On evaluation, his general physical and neurological examination was unremarkable apart from the problem mentioned above. Neurology opinion was taken, and other movement disorders are ruled out. On observing the movements, a provisional diagnosis of tic disorder was made. He was advised blood investigations, electroencephalogram, and computed tomographic (CT) scan of the head. The blood parameters were well within normal limits, and CT scan showed mild cerebral atrophy. No abnormality found on EEG. The patient was started on haloperidol (0.5 mg/day), and he reported 20% improvement within 2 months. He was also advised to do relaxation breathing exercises. The dose of haloperidol was gradually increased to 1 mg/day, and around 90% improvement (on subjective reporting) was reported on follow-up visits in 4 months. The patient was maintained well on the same dose of haloperidol, and the improvement was sustained at that level until 7 months of follow-up period.

Tic disorder is an uncommon entity in the elderly age group, especially in those with no prior history of tics. There have only been few case reports of tic disorder in the elderly. Chouinard and Ford found the response of oral medications used for the management of tic disorder to be poor in their study.[1] However, our patient responded to oral medication extremely well and the effect was sustained too. Evidence supports that adult-onset primary tics often respond poorly to treatment and have fluctuating course with male preponderance.[7] Our patient had no underlying brain or other systemic pathology that might attribute to development of tic; however, the patient had shown a significant response to oral medications. The features that make our case unique were – the tic was purely motor and the age of onset was at 59 years of age. Garg et al., in their case report, also reported complete resolution of tic symptoms with clonazepam and that patient had onset of tic symptoms at the age of 55 years.[2] It might be quite possible that primary tic disorders with late onset have good prognosis. The clinician needs to investigate for organicity in late-onset tic disorders. The absence of organicity can also be considered as a good prognostic indicator. However, it cannot be concluded on the basis of a single case report; hence, there is a need for larger studies in this particular area.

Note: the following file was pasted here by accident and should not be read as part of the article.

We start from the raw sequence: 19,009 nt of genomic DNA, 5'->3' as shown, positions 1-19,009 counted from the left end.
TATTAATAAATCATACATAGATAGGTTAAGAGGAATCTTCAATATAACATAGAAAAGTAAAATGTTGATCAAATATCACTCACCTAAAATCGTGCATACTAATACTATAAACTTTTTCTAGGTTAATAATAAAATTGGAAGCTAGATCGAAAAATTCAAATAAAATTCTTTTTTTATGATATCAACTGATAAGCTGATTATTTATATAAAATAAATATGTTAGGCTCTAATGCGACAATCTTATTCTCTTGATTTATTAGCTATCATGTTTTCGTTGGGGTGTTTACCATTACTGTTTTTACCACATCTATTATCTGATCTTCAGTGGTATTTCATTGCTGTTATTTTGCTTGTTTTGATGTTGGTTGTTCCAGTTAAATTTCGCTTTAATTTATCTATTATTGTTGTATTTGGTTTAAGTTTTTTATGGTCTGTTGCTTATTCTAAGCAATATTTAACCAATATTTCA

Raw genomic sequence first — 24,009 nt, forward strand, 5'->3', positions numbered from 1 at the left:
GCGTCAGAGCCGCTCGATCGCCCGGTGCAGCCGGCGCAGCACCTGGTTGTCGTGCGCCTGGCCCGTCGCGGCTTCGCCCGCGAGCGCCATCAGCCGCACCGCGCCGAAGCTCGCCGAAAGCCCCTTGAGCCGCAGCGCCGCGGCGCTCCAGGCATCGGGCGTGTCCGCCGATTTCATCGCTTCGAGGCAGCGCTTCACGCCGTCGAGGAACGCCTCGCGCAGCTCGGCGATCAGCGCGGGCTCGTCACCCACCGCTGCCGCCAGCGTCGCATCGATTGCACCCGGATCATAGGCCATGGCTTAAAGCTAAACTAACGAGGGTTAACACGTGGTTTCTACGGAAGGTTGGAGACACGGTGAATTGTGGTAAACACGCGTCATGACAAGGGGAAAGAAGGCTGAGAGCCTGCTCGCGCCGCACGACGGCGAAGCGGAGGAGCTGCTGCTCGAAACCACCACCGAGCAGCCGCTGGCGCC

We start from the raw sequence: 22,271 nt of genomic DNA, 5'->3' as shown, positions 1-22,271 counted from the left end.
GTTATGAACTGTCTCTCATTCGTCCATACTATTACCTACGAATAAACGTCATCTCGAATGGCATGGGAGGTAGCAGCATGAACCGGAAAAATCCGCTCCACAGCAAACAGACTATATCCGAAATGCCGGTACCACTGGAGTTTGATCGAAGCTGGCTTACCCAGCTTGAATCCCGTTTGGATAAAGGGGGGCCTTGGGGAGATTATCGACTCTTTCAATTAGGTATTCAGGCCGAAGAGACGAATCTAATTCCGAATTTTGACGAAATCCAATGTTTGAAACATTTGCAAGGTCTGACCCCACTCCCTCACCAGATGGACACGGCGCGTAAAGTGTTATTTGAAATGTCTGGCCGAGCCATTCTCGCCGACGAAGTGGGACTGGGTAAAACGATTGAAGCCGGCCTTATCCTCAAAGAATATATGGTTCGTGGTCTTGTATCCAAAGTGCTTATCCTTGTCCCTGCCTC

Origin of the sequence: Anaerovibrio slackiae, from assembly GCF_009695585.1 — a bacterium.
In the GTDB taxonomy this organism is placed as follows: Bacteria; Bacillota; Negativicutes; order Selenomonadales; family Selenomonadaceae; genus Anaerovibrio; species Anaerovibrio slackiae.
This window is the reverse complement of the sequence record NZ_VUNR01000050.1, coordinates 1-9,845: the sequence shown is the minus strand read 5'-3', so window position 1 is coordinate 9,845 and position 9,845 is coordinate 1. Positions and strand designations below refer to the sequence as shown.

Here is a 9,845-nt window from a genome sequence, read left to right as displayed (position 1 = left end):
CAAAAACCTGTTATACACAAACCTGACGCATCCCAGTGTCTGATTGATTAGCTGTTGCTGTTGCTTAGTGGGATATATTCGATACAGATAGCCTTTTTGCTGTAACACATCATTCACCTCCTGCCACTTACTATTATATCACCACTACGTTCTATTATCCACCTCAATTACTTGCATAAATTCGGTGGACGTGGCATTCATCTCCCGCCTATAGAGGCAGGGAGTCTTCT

Declaration of patient consent

The authors certify that they have obtained all appropriate patient consent forms. In the form the patient(s) has/have given his/her/their consent for his/her/their images and other clinical information to be reported in the journal. The patients understand that their names and initials will not be published and due efforts will be made to conceal their identity, but anonymity cannot be guaranteed.

Financial support and sponsorship

Nil.

Conflicts of interest

There are no conflicts of interest.



 
  References Top

1.
Chouinard S, Ford B. Adult onset tic disorders. J Neurol Neurosurg Psychiatry 2000;68:738-43.  Back to cited text no. 1
    
2.
Garg K, Moun V, Dalal PK. Late onset tic disorder: A rare occurrence. Aust N Z J Psychiatry 2015;49:941-2.  Back to cited text no. 2
    
3.
Greene DJ, Black KJ, Schlaggar BL. Neurobiology and Functional Anatomy of Tic Disorders. Oxford: Oxford University Press; 2013.  Back to cited text no. 3
    
4.
Agrawal A, Shrestha R. New onset of idiopathic bilateral ear tics in an adult. Clin Neurol Neurosurg 2009;111:307-8.  Back to cited text no. 4
    
5.
Erro R, Martino D, Ganos C, Damasio J, Batla A, Bhatia KP, et al. Adult-onset primary dystonic tics: A different entity? Mov Disord Clin Pract 2014;1:62-6.  Back to cited text no. 5
    
6.
Jankovic J. Movement Disorders. In: Goetz CG, editor. Textbook of Clinical Neurology. 3rd ed., Ch. 34. Philadelphia: W.B. Saunders; 2007. p. 735-63.  Back to cited text no. 6
    
7.
Robakis D. How much do we know about adult-onset primary tics? Prevalence, epidemiology, and clinical features. Tremor Other Hyperkinet Mov (N Y) 2017;7:441.  Back to cited text no. 7